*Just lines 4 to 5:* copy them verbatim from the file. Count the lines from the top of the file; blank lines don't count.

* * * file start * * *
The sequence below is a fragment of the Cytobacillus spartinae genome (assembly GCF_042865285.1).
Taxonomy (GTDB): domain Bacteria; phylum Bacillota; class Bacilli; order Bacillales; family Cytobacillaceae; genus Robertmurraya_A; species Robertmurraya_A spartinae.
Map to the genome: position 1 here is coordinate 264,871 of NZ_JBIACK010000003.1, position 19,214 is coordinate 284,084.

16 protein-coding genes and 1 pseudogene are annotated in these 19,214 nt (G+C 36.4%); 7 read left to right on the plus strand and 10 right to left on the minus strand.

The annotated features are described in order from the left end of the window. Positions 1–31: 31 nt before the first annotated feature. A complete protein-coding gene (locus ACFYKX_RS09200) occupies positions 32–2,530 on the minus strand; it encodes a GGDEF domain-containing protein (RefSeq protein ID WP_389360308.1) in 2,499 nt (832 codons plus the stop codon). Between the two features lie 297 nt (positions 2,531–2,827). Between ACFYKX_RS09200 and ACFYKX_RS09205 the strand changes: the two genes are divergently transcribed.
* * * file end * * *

16 protein-coding genes and 1 pseudogene are annotated in these 19,214 nt (G+C 36.4%); 7 read left to right on the plus strand and 10 right to left on the minus strand.

The annotated features are described in order from the left end of the window. Positions 1–31: 31 nt before the first annotated feature. A complete protein-coding gene (locus ACFYKX_RS09200) occupies positions 32–2,530 on the minus strand; it encodes a GGDEF domain-containing protein (RefSeq protein ID WP_389360308.1) in 2,499 nt (832 codons plus the stop codon). Between the two features lie 297 nt (positions 2,531–2,827). Between ACFYKX_RS09200 and ACFYKX_RS09205 the strand changes: the two genes are divergently transcribed.